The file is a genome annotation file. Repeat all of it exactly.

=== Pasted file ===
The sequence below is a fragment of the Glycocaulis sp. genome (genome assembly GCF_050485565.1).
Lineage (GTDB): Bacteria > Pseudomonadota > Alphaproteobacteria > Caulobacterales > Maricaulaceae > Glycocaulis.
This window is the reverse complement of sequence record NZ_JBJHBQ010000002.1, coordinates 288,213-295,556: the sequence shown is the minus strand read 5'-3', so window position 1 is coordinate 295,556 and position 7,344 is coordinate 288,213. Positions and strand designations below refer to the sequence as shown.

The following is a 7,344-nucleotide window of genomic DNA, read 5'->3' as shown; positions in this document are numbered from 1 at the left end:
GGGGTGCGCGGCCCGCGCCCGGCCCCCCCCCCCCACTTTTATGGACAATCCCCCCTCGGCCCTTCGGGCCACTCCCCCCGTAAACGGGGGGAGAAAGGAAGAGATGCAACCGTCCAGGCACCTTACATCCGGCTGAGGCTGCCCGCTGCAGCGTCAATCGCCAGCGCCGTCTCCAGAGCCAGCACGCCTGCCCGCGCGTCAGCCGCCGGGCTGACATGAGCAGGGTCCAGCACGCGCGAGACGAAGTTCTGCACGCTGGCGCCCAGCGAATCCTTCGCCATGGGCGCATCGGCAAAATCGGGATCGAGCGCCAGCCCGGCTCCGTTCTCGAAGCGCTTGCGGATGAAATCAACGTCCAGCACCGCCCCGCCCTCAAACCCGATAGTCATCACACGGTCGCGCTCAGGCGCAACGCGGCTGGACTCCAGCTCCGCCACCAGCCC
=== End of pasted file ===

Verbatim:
The sequence below is a fragment of the Glycocaulis sp. genome (genome assembly GCF_050485565.1).
Lineage (GTDB): Bacteria > Pseudomonadota > Alphaproteobacteria > Caulobacterales > Maricaulaceae > Glycocaulis.
This window is the reverse complement of sequence record NZ_JBJHBQ010000002.1, coordinates 288,213-295,556: the sequence shown is the minus strand read 5'-3', so window position 1 is coordinate 295,556 and position 7,344 is coordinate 288,213. Positions and strand designations below refer to the sequence as shown.

The following is a 7,344-nucleotide window of genomic DNA, read 5'->3' as shown; positions in this document are numbered from 1 at the left end:
GGGGTGCGCGGCCCGCGCCCGGCCCCCCCCCCCCACTTTTATGGACAATCCCCCCTCGGCCCTTCGGGCCACTCCCCCCGTAAACGGGGGGAGAAAGGAAGAGATGCAACCGTCCAGGCACCTTACATCCGGCTGAGGCTGCCCGCTGCAGCGTCAATCGCCAGCGCCGTCTCCAGAGCCAGCACGCCTGCCCGCGCGTCAGCCGCCGGGCTGACATGAGCAGGGTCCAGCACGCGCGAGACGAAGTTCTGCACGCTGGCGCCCAGCGAATCCTTCGCCATGGGCGCATCGGCAAAATCGGGATCGAGCGCCAGCCCGGCTCCGTTCTCGAAGCGCTTGCGGATGAAATCAACGTCCAGCACCGCCCCGCCCTCAAACCCGATAGTCATCACACGGTCGCGCTCAGGCGCAACGCGGCTGGACTCCAGCTCCGCCACCAGCCC